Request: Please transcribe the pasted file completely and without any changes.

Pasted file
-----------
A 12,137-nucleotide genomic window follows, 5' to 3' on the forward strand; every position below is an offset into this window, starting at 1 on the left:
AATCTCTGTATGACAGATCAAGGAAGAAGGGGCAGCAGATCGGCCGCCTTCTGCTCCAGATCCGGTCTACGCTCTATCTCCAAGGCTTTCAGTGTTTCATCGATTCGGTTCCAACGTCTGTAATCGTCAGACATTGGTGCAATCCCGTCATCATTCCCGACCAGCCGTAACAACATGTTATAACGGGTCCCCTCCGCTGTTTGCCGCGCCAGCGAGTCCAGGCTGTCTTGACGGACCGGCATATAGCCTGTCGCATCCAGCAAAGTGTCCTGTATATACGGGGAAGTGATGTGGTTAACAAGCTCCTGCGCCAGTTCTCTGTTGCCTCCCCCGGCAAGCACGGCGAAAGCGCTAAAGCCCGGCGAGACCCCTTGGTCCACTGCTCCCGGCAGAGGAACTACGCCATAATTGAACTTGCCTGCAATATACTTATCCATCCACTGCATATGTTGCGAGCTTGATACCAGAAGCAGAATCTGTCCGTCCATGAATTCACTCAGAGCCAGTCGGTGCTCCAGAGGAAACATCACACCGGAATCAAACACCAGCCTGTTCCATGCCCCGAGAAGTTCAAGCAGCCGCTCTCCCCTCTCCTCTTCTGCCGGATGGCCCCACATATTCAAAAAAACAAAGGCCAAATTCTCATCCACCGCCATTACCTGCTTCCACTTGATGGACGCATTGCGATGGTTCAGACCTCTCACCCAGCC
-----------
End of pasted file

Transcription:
A 12,137-nucleotide genomic window follows, 5' to 3' on the forward strand; every position below is an offset into this window, starting at 1 on the left:
AATCTCTGTATGACAGATCAAGGAAGAAGGGGCAGCAGATCGGCCGCCTTCTGCTCCAGATCCGGTCTACGCTCTATCTCCAAGGCTTTCAGTGTTTCATCGATTCGGTTCCAACGTCTGTAATCGTCAGACATTGGTGCAATCCCGTCATCATTCCCGACCAGCCGTAACAACATGTTATAACGGGTCCCCTCCGCTGTTTGCCGCGCCAGCGAGTCCAGGCTGTCTTGACGGACCGGCATATAGCCTGTCGCATCCAGCAAAGTGTCCTGTATATACGGGGAAGTGATGTGGTTAACAAGCTCCTGCGCCAGTTCTCTGTTGCCTCCCCCGGCAAGCACGGCGAAAGCGCTAAAGCCCGGCGAGACCCCTTGGTCCACTGCTCCCGGCAGAGGAACTACGCCATAATTGAACTTGCCTGCAATATACTTATCCATCCACTGCATATGTTGCGAGCTTGATACCAGAAGCAGAATCTGTCCGTCCATGAATTCACTCAGAGCCAGTCGGTGCTCCAGAGGAAACATCACACCGGAATCAAACACCAGCCTGTTCCATGCCCCGAGAAGTTCAAGCAGCCGCTCTCCCCTCTCCTCTTCTGCCGGATGGCCCCACATATTCAAAAAAACAAAGGCCAAATTCTCATCCACCGCCATTACCTGCTTCCACTTGATGGACGCATTGCGATGGTTCAGACCTCTCACCCAGCC